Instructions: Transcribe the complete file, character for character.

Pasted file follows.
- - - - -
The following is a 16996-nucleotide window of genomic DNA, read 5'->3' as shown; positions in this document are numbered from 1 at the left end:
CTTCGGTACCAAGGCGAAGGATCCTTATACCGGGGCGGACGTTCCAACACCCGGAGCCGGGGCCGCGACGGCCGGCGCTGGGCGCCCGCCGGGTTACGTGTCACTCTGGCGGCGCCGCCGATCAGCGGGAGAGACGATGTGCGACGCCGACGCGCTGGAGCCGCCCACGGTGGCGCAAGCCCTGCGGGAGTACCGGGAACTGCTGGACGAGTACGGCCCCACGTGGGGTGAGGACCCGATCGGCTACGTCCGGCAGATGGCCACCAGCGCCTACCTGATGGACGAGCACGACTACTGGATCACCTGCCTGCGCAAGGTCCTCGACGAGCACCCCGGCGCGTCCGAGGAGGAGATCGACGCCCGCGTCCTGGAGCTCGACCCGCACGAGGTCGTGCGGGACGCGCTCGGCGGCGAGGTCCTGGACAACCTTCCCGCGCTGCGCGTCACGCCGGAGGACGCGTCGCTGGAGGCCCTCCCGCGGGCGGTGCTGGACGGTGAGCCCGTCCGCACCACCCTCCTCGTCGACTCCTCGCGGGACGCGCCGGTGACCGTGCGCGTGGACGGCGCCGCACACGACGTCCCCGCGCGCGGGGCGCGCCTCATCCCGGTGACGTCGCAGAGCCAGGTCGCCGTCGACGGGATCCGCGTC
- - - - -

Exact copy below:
The following is a 16996-nucleotide window of genomic DNA, read 5'->3' as shown; positions in this document are numbered from 1 at the left end:
CTTCGGTACCAAGGCGAAGGATCCTTATACCGGGGCGGACGTTCCAACACCCGGAGCCGGGGCCGCGACGGCCGGCGCTGGGCGCCCGCCGGGTTACGTGTCACTCTGGCGGCGCCGCCGATCAGCGGGAGAGACGATGTGCGACGCCGACGCGCTGGAGCCGCCCACGGTGGCGCAAGCCCTGCGGGAGTACCGGGAACTGCTGGACGAGTACGGCCCCACGTGGGGTGAGGACCCGATCGGCTACGTCCGGCAGATGGCCACCAGCGCCTACCTGATGGACGAGCACGACTACTGGATCACCTGCCTGCGCAAGGTCCTCGACGAGCACCCCGGCGCGTCCGAGGAGGAGATCGACGCCCGCGTCCTGGAGCTCGACCCGCACGAGGTCGTGCGGGACGCGCTCGGCGGCGAGGTCCTGGACAACCTTCCCGCGCTGCGCGTCACGCCGGAGGACGCGTCGCTGGAGGCCCTCCCGCGGGCGGTGCTGGACGGTGAGCCCGTCCGCACCACCCTCCTCGTCGACTCCTCGCGGGACGCGCCGGTGACCGTGCGCGTGGACGGCGCCGCACACGACGTCCCCGCGCGCGGGGCGCGCCTCATCCCGGTGACGTCGCAGAGCCAGGTCGCCGTCGACGGGATCCGCGTC